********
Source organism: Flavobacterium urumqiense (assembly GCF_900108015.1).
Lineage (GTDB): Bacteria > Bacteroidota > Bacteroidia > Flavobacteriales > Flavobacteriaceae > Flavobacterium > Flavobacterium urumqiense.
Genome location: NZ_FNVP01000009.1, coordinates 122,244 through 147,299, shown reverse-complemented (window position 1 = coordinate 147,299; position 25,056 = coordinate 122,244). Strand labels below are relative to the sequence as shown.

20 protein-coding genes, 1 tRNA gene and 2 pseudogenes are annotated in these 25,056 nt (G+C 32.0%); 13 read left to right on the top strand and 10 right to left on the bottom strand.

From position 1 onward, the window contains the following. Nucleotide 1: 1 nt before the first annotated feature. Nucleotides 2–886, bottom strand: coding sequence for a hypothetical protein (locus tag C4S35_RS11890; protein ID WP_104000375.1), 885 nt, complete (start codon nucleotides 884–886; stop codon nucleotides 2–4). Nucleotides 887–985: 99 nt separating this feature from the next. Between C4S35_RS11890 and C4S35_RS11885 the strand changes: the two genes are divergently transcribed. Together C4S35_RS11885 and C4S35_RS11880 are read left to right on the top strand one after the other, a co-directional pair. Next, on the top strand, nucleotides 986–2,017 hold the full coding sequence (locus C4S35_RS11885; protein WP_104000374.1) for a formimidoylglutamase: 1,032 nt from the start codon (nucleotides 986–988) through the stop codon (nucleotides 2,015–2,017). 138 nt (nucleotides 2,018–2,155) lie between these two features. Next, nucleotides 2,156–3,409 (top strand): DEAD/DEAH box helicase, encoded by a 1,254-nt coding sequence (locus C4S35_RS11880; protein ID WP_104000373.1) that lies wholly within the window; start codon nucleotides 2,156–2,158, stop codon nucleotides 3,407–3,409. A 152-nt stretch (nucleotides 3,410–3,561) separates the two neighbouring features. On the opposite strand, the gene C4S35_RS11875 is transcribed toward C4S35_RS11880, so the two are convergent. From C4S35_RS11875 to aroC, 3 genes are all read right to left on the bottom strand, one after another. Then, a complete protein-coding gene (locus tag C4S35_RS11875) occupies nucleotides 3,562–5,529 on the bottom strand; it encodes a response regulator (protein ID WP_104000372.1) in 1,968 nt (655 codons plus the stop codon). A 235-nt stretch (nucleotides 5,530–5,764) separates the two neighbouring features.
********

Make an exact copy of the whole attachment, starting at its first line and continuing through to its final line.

Source organism: Flavobacterium urumqiense (assembly GCF_900108015.1).
Lineage (GTDB): Bacteria > Bacteroidota > Bacteroidia > Flavobacteriales > Flavobacteriaceae > Flavobacterium > Flavobacterium urumqiense.
Genome location: NZ_FNVP01000009.1, coordinates 122,244 through 147,299, shown reverse-complemented (window position 1 = coordinate 147,299; position 25,056 = coordinate 122,244). Strand labels below are relative to the sequence as shown.

20 protein-coding genes, 1 tRNA gene and 2 pseudogenes are annotated in these 25,056 nt (G+C 32.0%); 13 read left to right on the top strand and 10 right to left on the bottom strand.

From position 1 onward, the window contains the following. Nucleotide 1: 1 nt before the first annotated feature. Nucleotides 2–886, bottom strand: coding sequence for a hypothetical protein (locus tag C4S35_RS11890; protein ID WP_104000375.1), 885 nt, complete (start codon nucleotides 884–886; stop codon nucleotides 2–4). Nucleotides 887–985: 99 nt separating this feature from the next. Between C4S35_RS11890 and C4S35_RS11885 the strand changes: the two genes are divergently transcribed. Together C4S35_RS11885 and C4S35_RS11880 are read left to right on the top strand one after the other, a co-directional pair. Next, on the top strand, nucleotides 986–2,017 hold the full coding sequence (locus C4S35_RS11885; protein WP_104000374.1) for a formimidoylglutamase: 1,032 nt from the start codon (nucleotides 986–988) through the stop codon (nucleotides 2,015–2,017). 138 nt (nucleotides 2,018–2,155) lie between these two features. Next, nucleotides 2,156–3,409 (top strand): DEAD/DEAH box helicase, encoded by a 1,254-nt coding sequence (locus C4S35_RS11880; protein ID WP_104000373.1) that lies wholly within the window; start codon nucleotides 2,156–2,158, stop codon nucleotides 3,407–3,409. A 152-nt stretch (nucleotides 3,410–3,561) separates the two neighbouring features. On the opposite strand, the gene C4S35_RS11875 is transcribed toward C4S35_RS11880, so the two are convergent. From C4S35_RS11875 to aroC, 3 genes are all read right to left on the bottom strand, one after another. Then, a complete protein-coding gene (locus tag C4S35_RS11875) occupies nucleotides 3,562–5,529 on the bottom strand; it encodes a response regulator (protein ID WP_104000372.1) in 1,968 nt (655 codons plus the stop codon). A 235-nt stretch (nucleotides 5,530–5,764) separates the two neighbouring features.